Other Thoughts

Since 2019, Mangrove has proudly supported Oakland, CA-based nonprofit Hack the Hood, an organization that empowers communities of color to succeed in tech careers. Through mentorship, 6 to 9-week bootcamps and alumni programming, they are opening the door for diverse learners to build their skills and forge a path in this ever-growing industry. Here at Mangrove, their mission hits close to home, as we also strive to increase tech opportunities for people of color within our own business and in our community. We recently had the opportunity to meet Anina Tweed, Hack the Hood’s new Director of Development. She took time to chat with us and share more about the organization’s current vision and programs. Read on to learn more.

Mangrove: Why does Hack the Hood believe diversity in tech so important?
Anina: We see it two ways. On the individual level, awareness and access to education are tools of liberation. In our current day and age, I think access to technical skills and technical fluency are even more so. People of color are huge consumers of technology, but they’re not necessarily given access to opportunities to shape and influence that technology.

As we’ve seen during COVID, there are many people who are able to work remotely, and their jobs are stable. That hasn’t been true for communities of color who are disproportionately affected, and that extends far beyond the pandemic. When you think about the future of work and the types of jobs that may be automated and rendered irrelevant, a lot of those service industry jobs are occupied by workers of color. It becomes an economic mobility and racial justice issue. If people aren’t given equal access to tech skills and tech fluency, they won’t be given equal access to income and opportunities to build intergenerational wealth.

On the community and societal level, when tech is not developed by people of color and/or with them in mind, it can become a tool of oppression. Part of our curriculum is on the socio-political impacts of technology. For each technical unit, our learners are grounded in how technology and racism collide, and how tech is sometimes used to the detriment of their own communities. Algorithms, for instance, are not unbiased, and can be used used in really harmful ways. The hope is that when our learners are at the forefront of shaping technology, they will understand how to make technologies more supportive and helpful for communities of color rather than harmful.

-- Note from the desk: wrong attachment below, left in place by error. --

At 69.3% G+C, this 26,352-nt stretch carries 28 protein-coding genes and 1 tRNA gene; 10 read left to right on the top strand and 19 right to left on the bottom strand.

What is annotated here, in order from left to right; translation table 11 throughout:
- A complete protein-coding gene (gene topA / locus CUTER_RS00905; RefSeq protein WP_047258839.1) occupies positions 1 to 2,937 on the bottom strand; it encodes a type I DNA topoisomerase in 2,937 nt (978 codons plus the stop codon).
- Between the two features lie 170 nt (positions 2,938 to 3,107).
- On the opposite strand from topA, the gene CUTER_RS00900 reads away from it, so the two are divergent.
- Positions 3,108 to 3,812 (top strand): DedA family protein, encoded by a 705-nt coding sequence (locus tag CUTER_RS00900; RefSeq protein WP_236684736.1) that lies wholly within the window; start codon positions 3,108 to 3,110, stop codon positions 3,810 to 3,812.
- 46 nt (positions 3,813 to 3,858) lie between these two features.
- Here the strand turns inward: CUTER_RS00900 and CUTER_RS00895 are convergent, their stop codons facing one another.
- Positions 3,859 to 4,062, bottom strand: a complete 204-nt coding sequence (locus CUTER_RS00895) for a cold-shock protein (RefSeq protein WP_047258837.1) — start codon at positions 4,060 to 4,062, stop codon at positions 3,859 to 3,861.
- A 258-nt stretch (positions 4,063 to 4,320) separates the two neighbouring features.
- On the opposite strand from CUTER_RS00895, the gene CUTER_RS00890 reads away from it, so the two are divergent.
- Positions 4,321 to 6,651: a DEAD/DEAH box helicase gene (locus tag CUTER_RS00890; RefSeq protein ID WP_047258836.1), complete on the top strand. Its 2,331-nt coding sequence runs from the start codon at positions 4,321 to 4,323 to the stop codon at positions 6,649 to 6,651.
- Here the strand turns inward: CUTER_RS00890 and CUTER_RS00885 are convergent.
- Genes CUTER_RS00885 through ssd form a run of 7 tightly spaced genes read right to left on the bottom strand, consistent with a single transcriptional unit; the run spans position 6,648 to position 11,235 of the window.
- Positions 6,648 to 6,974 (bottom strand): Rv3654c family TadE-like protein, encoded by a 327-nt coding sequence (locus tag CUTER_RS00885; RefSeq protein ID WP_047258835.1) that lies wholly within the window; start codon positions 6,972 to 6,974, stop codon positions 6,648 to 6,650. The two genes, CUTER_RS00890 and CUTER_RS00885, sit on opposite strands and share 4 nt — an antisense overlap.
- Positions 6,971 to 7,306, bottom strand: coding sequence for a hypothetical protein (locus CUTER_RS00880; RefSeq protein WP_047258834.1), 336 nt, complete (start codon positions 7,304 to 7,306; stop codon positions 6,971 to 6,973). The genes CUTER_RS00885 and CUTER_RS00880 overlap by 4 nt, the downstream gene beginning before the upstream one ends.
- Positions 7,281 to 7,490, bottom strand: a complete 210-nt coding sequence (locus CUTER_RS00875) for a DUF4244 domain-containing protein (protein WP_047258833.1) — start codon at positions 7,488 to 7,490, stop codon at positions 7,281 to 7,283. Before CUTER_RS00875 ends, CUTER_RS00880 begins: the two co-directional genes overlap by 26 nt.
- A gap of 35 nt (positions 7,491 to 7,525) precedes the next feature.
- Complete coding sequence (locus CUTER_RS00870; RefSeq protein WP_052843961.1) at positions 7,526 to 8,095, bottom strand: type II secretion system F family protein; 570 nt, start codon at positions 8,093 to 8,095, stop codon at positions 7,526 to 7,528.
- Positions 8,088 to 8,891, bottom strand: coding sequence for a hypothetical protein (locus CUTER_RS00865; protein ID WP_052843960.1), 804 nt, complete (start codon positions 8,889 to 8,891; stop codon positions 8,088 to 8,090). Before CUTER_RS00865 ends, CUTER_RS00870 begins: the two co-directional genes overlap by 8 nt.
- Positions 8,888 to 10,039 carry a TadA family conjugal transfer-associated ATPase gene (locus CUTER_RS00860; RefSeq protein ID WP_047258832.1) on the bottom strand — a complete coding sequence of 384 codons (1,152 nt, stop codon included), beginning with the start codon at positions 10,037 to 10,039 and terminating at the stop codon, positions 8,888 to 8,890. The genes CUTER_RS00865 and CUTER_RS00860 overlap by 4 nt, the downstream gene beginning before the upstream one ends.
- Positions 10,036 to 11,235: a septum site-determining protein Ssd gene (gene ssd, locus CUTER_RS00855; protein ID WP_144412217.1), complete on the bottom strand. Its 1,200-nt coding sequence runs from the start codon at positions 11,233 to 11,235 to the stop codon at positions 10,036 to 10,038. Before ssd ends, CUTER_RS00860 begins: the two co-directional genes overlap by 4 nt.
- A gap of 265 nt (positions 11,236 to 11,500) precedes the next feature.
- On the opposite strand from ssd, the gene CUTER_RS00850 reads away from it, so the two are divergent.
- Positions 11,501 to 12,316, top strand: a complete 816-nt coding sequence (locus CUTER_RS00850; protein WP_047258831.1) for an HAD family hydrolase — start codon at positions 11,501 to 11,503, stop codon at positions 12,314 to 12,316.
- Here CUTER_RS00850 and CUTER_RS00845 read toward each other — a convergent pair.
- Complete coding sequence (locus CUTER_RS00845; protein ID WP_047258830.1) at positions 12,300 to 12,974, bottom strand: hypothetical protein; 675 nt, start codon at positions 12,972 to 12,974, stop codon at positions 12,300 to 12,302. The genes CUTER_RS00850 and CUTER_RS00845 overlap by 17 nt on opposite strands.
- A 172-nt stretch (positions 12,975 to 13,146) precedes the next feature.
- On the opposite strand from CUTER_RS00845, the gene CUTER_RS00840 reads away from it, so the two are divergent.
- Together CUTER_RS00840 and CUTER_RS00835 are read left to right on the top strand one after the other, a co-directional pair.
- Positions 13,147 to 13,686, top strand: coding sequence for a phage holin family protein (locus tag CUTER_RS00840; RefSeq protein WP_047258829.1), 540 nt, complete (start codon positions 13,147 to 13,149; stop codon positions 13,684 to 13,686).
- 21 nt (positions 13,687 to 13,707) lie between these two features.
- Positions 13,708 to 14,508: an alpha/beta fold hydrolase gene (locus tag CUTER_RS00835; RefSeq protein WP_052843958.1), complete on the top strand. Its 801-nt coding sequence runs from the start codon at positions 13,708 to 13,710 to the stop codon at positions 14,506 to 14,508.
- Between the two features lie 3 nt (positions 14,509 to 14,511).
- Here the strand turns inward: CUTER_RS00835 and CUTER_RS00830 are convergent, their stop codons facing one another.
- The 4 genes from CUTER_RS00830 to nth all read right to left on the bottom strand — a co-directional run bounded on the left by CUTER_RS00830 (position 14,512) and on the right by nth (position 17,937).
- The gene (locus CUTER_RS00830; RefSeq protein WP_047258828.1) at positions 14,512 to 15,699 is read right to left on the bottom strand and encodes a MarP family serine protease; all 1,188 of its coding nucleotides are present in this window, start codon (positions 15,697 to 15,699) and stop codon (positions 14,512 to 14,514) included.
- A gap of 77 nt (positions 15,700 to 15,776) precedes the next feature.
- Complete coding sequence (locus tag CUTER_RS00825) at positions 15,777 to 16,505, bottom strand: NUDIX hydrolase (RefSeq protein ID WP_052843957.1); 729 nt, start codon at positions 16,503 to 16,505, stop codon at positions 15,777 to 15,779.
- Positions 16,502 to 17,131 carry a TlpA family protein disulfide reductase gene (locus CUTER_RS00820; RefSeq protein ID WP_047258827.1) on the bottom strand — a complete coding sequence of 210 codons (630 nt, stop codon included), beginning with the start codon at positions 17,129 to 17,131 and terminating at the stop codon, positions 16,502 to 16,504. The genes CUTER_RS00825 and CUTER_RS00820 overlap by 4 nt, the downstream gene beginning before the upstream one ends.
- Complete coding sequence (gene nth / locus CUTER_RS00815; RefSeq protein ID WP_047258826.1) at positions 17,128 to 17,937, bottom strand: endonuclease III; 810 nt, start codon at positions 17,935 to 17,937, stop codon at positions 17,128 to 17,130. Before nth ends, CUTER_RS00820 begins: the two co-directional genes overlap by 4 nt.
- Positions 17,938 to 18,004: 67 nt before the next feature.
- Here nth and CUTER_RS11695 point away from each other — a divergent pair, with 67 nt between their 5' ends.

Mangrove: What makes Hack the Hood unique?
Anina: The communities we reach may have not been previously exposed to technical skills like coding and data modeling and likely have the biggest barriers to entering the tech space. You’ll notice that a lot of big name bootcamps that prepare learners to go into large tech firms are not very diverse at all—they are not reaching the same population that we target. Our learners may not have laptops or other technology and they may not have the resources to pay for and attend an intensive multi-month coding bootcamp. They’re earlier in their journey and need more support. Hack the Hood’s model gives learners an intro to the tech space, the basic programming language, and connections to next steps and post-secondary pathways through mentorships, internships, and partnerships with community colleges and other continued education programs.

Mangrove: Does Hack the Hood work with people who are reentering the workforce?
Anina: Right now we mostly work with post-secondary and early career learners, ages 17-25, and I think that will continue to be the focus. But now that we have gone to remote learning, one of the things we are looking at is an expansion into emerging tech hubs like Philly and Detroit and working with more education partners remotely. We can upskill early career youth in those areas, so they are not left out of job opportunities in their own neighborhoods. That work may result in us reaching people who are a bit older and reentering the workforce, and I can even see formerly incarcerated or immigrant populations too.

Mangrove: How do you connect youth to opportunities after your bootcamps?
Anina: There are several avenues; one is internships at larger organizations where our learners will have plenty of mentorship and support. We are very intentional about not sending people of color into work settings that won’t support their identity. Our goal is not for learners to assimilate into an unsupportive corporate culture, but to transform it. We work to provide our career pathway partners with power and bias training, so they understand how white supremacy shows up in the workplace. We also look to place our learners at companies we know have stated commitments to DEI and are thoughtful and intentional about creating an inclusive work culture.

Another avenue that I think will become increasingly important to the people we serve is partnering with community college programs in data science, so they can continue their education. We also take the opportunity to place our learners with mentors. These could be professionals that have technical skills our participants still want to learn, or they could be people who are further along in their career who are able to help with resume writing, job searching, and interview skills.

One other thing we’re focusing on more and more is our Alumni Network. Once you are part of a Hack the Hood bootcamp, you are part of this group. We will be doing a lot more engagement events for alumni, giving them the opportunity to stay involved and gain access to resources, mentors and job placements, even years after completing our program.

Hack the Hood is always on the hunt for mentors and partner organizations to support the career paths of their diverse learners. For more information and to see how you can get involved, visit their website.

Anina Tweed, Director of Development for Hack the Hood